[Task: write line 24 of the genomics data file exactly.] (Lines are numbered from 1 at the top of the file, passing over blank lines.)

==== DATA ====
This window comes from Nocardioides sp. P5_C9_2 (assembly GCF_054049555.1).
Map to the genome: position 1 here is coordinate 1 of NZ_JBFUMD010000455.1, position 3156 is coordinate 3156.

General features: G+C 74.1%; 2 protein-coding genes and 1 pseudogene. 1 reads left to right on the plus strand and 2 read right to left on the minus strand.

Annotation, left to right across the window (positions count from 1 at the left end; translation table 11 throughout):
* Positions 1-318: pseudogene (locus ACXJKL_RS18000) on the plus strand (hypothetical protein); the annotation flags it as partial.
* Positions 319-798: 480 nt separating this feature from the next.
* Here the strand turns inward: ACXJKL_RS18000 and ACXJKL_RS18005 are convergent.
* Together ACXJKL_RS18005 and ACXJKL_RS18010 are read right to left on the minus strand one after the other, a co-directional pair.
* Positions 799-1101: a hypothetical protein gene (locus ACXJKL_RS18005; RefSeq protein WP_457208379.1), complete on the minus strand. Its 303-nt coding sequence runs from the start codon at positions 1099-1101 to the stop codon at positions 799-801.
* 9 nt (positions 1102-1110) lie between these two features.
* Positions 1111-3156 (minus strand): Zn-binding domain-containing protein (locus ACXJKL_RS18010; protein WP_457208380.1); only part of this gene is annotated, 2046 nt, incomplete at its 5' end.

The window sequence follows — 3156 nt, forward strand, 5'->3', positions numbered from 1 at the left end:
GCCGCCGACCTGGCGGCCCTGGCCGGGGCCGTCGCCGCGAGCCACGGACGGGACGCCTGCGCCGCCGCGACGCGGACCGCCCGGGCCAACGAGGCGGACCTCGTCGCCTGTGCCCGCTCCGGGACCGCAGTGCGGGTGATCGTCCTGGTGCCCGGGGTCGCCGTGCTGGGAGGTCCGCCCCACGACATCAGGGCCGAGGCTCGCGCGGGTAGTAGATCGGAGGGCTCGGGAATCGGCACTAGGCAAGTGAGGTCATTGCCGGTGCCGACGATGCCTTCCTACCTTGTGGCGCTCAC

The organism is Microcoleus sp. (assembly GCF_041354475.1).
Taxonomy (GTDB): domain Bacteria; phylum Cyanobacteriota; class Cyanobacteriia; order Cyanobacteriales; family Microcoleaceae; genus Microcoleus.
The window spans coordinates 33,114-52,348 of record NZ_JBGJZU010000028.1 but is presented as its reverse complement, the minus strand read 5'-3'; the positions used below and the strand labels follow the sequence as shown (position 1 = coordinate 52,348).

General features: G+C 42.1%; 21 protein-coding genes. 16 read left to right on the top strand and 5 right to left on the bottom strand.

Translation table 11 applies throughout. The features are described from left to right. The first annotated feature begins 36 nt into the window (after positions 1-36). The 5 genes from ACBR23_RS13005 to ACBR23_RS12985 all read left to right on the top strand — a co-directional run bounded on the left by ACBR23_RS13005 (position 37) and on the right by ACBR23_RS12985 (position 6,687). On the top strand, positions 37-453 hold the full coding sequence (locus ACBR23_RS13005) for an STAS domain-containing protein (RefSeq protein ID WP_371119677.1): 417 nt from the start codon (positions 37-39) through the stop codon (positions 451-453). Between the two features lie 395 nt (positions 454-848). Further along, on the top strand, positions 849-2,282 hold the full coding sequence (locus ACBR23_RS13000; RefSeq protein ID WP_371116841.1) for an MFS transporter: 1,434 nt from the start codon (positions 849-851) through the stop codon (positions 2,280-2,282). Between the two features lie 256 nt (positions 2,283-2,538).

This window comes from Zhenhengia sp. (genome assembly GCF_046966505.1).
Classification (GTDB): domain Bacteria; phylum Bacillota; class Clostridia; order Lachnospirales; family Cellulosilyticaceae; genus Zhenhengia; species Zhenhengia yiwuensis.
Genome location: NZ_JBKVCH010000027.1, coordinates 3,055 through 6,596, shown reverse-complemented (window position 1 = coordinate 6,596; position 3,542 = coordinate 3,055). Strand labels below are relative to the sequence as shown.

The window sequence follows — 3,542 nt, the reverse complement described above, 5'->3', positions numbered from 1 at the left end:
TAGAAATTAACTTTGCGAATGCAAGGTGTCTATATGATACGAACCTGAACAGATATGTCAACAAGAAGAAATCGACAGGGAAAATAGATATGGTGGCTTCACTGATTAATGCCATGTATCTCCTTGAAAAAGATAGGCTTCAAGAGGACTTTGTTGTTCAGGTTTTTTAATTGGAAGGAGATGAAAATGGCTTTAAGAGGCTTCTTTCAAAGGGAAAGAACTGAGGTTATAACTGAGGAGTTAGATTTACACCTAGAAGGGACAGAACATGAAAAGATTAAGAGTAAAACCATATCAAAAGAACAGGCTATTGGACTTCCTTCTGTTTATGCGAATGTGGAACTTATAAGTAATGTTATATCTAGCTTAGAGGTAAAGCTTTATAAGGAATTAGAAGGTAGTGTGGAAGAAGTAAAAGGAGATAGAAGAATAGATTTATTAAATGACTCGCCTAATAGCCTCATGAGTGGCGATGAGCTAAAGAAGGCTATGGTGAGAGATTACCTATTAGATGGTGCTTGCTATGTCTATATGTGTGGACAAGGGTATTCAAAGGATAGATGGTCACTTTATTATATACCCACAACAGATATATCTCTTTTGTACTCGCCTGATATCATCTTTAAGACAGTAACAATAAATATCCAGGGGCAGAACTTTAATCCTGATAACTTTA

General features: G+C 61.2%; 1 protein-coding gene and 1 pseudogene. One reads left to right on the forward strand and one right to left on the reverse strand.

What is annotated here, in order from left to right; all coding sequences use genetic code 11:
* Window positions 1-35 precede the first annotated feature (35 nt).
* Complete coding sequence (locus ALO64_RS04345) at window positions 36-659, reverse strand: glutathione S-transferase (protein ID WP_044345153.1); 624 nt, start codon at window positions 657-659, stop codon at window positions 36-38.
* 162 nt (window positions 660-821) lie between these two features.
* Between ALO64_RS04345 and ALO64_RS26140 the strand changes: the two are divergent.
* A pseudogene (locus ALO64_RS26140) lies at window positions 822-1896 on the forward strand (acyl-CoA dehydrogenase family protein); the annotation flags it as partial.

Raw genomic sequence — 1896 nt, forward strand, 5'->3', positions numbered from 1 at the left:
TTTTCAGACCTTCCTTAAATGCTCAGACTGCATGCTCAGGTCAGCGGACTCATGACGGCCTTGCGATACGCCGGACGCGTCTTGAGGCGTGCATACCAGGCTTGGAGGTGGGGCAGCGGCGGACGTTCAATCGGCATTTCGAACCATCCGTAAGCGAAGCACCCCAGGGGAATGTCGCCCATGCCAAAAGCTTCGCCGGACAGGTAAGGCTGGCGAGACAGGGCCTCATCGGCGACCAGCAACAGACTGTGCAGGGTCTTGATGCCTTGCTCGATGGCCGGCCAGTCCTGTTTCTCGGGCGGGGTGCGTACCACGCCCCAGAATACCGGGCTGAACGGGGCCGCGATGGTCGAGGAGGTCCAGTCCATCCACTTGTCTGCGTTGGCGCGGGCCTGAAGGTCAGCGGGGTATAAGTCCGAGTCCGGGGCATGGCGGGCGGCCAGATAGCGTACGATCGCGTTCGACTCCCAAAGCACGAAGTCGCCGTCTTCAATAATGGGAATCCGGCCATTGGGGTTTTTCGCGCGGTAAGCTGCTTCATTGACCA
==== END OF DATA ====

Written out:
General features: G+C 61.2%; 1 protein-coding gene and 1 pseudogene. One reads left to right on the forward strand and one right to left on the reverse strand.